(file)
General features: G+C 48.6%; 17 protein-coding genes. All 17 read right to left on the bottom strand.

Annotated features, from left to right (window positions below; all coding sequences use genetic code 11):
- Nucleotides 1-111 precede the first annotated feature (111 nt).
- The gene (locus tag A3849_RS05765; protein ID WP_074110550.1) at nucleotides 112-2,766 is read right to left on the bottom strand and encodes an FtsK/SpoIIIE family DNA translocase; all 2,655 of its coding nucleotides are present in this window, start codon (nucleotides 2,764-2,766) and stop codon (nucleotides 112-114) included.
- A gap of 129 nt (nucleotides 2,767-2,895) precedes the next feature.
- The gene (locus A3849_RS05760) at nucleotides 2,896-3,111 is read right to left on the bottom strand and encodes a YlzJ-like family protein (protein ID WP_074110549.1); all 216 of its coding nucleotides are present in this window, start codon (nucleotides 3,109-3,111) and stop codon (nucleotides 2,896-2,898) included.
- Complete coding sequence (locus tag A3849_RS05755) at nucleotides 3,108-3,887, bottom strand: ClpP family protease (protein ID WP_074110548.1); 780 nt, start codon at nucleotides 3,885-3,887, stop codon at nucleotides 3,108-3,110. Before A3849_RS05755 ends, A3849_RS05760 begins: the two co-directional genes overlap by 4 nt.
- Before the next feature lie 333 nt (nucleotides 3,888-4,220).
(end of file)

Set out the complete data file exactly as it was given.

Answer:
General features: G+C 48.6%; 17 protein-coding genes. All 17 read right to left on the bottom strand.

Annotated features, from left to right (window positions below; all coding sequences use genetic code 11):
- Nucleotides 1-111 precede the first annotated feature (111 nt).
- The gene (locus tag A3849_RS05765; protein ID WP_074110550.1) at nucleotides 112-2,766 is read right to left on the bottom strand and encodes an FtsK/SpoIIIE family DNA translocase; all 2,655 of its coding nucleotides are present in this window, start codon (nucleotides 2,764-2,766) and stop codon (nucleotides 112-114) included.
- A gap of 129 nt (nucleotides 2,767-2,895) precedes the next feature.
- The gene (locus A3849_RS05760) at nucleotides 2,896-3,111 is read right to left on the bottom strand and encodes a YlzJ-like family protein (protein ID WP_074110549.1); all 216 of its coding nucleotides are present in this window, start codon (nucleotides 3,109-3,111) and stop codon (nucleotides 2,896-2,898) included.
- Complete coding sequence (locus tag A3849_RS05755) at nucleotides 3,108-3,887, bottom strand: ClpP family protease (protein ID WP_074110548.1); 780 nt, start codon at nucleotides 3,885-3,887, stop codon at nucleotides 3,108-3,110. Before A3849_RS05755 ends, A3849_RS05760 begins: the two co-directional genes overlap by 4 nt.
- Before the next feature lie 333 nt (nucleotides 3,888-4,220).